Pfizer's new disclosure also revealed an unusual recipient. Its
top-paid physician consultant last year, Dr. Christiana Goh Bardon,
runs a hedge fund in Boston that bets on the rise and fall of
She was paid nearly $308,000 to,
"provide input on our
BioTherapeutics business development plan," Pfizer spokeswoman
Kristen Neese wrote in an email.
Bardon, who started her hedge fund after
her Pfizer contract ended, was required to sign a confidentiality
agreement and not allowed to invest in Pfizer or any of the biotech
companies that Pfizer was looking at acquiring or partnering with
for projects, Neese said.
Bardon said in a voice-mail message that she does not currently
practice as a physician and her work was based on her business
Change Their Strategies
Some companies apparently have used fewer physician speakers and
consultants since they began posting their data publicly.
Cephalon, a relatively small Pennsylvania company that specializes
in pain, cancer and central nervous system drugs, paid physicians
nearly $9.3 million in 2009 for speaking and consulting.
That figure dropped to $5 million last
"There wasn't one big thing that
happened that shifted the focus," said spokeswoman Jenifer
Rather, the company's marketing
strategies for its brands changed.
AstraZeneca cut its spending on speakers from roughly $22.8 million
in the first half of 2010 to about $9.2 million in the second half.
The company's U.S. compliance officer, Marie Martino, said
AstraZeneca typically holds most of its speaker events in the
beginning of each year. But she acknowledged that the company's
spending on promotional talks has been decreasing.
"We're in a period now where we
don't have a lot of new indications [approved uses] or new
products that have been introduced in recent months, and that
really is the fundamental explanation for what you're seeing,"
AstraZeneca, like other companies, is
also replacing some in-person speaking events with teleconferences,
webcasts and video conferences.
Glaxo's spending on speakers also slowed in 2010, averaging about
$13.2 million per quarter in 2010, down 15 percent from the last
three quarters of 2009. (Glaxo did not report data in the first
quarter of 2009.)
Company spokeswoman Mary Anne Rhyne said the company is working to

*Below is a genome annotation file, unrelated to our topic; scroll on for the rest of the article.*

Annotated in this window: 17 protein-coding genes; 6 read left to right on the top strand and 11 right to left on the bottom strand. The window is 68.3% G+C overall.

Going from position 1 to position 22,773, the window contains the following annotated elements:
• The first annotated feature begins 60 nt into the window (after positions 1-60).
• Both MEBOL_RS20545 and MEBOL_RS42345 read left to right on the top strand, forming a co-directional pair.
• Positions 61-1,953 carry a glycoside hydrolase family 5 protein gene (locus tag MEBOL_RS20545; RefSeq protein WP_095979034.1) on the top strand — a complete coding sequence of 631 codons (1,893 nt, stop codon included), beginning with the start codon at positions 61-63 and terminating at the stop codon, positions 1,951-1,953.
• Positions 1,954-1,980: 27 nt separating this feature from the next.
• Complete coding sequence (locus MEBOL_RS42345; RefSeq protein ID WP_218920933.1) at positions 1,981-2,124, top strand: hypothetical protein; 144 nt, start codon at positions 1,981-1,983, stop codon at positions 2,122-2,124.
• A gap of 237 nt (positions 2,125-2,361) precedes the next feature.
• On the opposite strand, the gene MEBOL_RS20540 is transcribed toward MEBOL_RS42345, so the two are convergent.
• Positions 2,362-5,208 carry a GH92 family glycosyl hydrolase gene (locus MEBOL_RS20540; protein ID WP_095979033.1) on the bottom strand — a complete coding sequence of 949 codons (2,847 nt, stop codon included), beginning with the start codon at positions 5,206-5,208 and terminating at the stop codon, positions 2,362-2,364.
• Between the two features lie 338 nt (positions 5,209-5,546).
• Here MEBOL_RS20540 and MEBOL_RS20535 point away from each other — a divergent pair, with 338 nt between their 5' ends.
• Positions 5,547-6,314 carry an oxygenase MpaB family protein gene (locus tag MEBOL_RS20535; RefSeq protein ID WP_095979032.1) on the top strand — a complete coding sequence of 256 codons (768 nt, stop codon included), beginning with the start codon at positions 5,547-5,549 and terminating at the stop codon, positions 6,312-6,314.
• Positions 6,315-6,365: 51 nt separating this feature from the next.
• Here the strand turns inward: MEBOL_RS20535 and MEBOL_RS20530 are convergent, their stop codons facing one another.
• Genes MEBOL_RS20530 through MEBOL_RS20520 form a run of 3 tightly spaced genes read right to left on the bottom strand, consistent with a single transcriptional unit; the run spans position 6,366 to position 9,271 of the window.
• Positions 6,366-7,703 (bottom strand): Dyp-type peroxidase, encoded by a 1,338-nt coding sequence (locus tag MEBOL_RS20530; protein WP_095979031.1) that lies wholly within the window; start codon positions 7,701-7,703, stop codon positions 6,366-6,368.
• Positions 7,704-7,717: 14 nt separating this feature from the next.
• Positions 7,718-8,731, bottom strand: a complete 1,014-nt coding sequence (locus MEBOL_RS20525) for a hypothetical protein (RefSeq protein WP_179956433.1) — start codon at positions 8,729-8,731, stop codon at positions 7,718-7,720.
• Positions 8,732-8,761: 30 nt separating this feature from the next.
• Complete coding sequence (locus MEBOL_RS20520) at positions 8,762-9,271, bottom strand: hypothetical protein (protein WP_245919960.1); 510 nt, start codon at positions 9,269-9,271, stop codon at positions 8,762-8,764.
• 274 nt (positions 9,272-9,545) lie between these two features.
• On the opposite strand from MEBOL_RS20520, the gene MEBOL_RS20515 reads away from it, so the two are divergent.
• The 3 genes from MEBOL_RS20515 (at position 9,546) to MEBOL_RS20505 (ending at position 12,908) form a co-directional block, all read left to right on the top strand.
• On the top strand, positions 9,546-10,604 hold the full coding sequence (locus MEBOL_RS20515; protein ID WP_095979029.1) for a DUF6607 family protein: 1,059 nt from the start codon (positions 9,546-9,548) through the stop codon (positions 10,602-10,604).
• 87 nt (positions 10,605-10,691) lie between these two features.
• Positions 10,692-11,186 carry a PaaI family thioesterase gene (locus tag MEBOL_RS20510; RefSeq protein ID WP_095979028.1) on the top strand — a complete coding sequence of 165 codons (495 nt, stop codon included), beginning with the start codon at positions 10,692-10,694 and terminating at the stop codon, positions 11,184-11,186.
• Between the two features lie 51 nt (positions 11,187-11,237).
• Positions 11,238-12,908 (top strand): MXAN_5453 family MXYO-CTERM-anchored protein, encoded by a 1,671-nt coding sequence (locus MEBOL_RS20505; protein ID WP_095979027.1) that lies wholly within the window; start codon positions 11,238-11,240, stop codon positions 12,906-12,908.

reduce its speaker rolls by 50 percent.
"We feel it is a better use of
resources to use fewer speakers more often. This cuts down on
training costs as well as lessens the number of contracts
needed," she wrote in an email.
And Lilly's speaker payments dropped 10
percent from 2009 to 2010, which spokesman MacGregor said was likely
"normal year-to-year fluctuation."
ProPublica's early analysis of the data
is limited because so few companies report their spending and even
then, disclose different information.
Lilly, for example, reports every health
professional it pays to speak, while Pfizer includes only those who
"It's really unclear how much money
is being spent in any one of these areas," said Vincent
DeChellis, a principal at NHHS Healthcare Consulting, which has
studied the data.
"As you get more and more companies
participating and submitting this information, you're going to
get an initial look" at what may be a multibillion-dollar
When Massachusetts required drug and
device companies to
report payments to doctors in that
state last year, 286 companies did so.
Scrutiny of speaker programs has prompted changes.
reported last year that some
drug-company speakers had been sanctioned by their state medical
boards, the firms pledged to
toughen their screening procedures
and exclude physicians with disciplinary records.
Separately, ProPublica found that
universities were not enforcing
their own policies barring physicians from giving promotional
speeches. In response, a number of schools said they would begin
using the payment rosters to check
Pharma's trade group said the focus of most companies right now is
ensuring the accuracy of data that will be publicly released in
2013. But this transparency also must be put into context for
patients, said Diane Bieri, executive vice president and general
counsel for the Pharmaceutical Research and Manufacturers of
Doctors help develop new medicines, advise companies on marketing
and help educate their peers about appropriate uses of new drugs,
"If the only information that's
available is that company A paid doctor B $75,000 for a
consulting arrangement," she said, "that's typically not enough
information to really educate the patient about what was
involved in that relationship."